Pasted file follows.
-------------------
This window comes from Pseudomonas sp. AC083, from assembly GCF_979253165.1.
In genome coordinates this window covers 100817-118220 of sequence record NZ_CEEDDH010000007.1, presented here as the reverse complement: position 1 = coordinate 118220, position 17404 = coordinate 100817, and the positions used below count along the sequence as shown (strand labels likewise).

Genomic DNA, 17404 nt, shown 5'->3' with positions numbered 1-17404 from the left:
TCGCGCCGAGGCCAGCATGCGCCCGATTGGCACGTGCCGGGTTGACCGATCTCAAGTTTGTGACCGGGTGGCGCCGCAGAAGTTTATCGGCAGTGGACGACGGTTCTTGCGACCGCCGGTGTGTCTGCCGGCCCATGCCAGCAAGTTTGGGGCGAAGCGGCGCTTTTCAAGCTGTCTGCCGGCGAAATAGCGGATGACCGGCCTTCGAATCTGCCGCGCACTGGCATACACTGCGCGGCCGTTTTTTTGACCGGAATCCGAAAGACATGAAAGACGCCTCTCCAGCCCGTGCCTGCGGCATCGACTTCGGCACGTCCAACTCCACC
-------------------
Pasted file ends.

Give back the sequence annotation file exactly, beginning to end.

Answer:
This window comes from Pseudomonas sp. AC083, from assembly GCF_979253165.1.
In genome coordinates this window covers 100817-118220 of sequence record NZ_CEEDDH010000007.1, presented here as the reverse complement: position 1 = coordinate 118220, position 17404 = coordinate 100817, and the positions used below count along the sequence as shown (strand labels likewise).

Genomic DNA, 17404 nt, shown 5'->3' with positions numbered 1-17404 from the left:
TCGCGCCGAGGCCAGCATGCGCCCGATTGGCACGTGCCGGGTTGACCGATCTCAAGTTTGTGACCGGGTGGCGCCGCAGAAGTTTATCGGCAGTGGACGACGGTTCTTGCGACCGCCGGTGTGTCTGCCGGCCCATGCCAGCAAGTTTGGGGCGAAGCGGCGCTTTTCAAGCTGTCTGCCGGCGAAATAGCGGATGACCGGCCTTCGAATCTGCCGCGCACTGGCATACACTGCGCGGCCGTTTTTTTGACCGGAATCCGAAAGACATGAAAGACGCCTCTCCAGCCCGTGCCTGCGGCATCGACTTCGGCACGTCCAACTCCACC